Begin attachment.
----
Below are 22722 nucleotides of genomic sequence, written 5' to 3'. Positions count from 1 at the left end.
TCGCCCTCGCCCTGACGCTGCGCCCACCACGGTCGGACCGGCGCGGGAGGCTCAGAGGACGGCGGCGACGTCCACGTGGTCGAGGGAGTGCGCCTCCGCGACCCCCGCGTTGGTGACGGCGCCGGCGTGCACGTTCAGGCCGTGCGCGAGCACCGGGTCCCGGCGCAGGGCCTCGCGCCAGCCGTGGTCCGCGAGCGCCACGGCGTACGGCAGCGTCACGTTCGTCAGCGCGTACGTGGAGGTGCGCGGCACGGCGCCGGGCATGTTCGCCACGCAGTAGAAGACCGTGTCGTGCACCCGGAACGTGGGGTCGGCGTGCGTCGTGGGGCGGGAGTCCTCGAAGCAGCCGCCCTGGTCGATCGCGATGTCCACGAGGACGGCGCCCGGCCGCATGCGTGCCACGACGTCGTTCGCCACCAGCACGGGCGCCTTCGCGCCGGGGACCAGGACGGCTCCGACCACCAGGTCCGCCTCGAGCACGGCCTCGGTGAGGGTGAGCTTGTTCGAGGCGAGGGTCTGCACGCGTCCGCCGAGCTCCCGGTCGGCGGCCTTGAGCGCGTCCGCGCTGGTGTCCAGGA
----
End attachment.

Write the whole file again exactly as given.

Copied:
Below are 22722 nucleotides of genomic sequence, written 5' to 3'. Positions count from 1 at the left end.
TCGCCCTCGCCCTGACGCTGCGCCCACCACGGTCGGACCGGCGCGGGAGGCTCAGAGGACGGCGGCGACGTCCACGTGGTCGAGGGAGTGCGCCTCCGCGACCCCCGCGTTGGTGACGGCGCCGGCGTGCACGTTCAGGCCGTGCGCGAGCACCGGGTCCCGGCGCAGGGCCTCGCGCCAGCCGTGGTCCGCGAGCGCCACGGCGTACGGCAGCGTCACGTTCGTCAGCGCGTACGTGGAGGTGCGCGGCACGGCGCCGGGCATGTTCGCCACGCAGTAGAAGACCGTGTCGTGCACCCGGAACGTGGGGTCGGCGTGCGTCGTGGGGCGGGAGTCCTCGAAGCAGCCGCCCTGGTCGATCGCGATGTCCACGAGGACGGCGCCCGGCCGCATGCGTGCCACGACGTCGTTCGCCACCAGCACGGGCGCCTTCGCGCCGGGGACCAGGACGGCTCCGACCACCAGGTCCGCCTCGAGCACGGCCTCGGTGAGGGTGAGCTTGTTCGAGGCGAGGGTCTGCACGCGTCCGCCGAGCTCCCGGTCGGCGGCCTTGAGCGCGTCCGCGCTGGTGTCCAGGA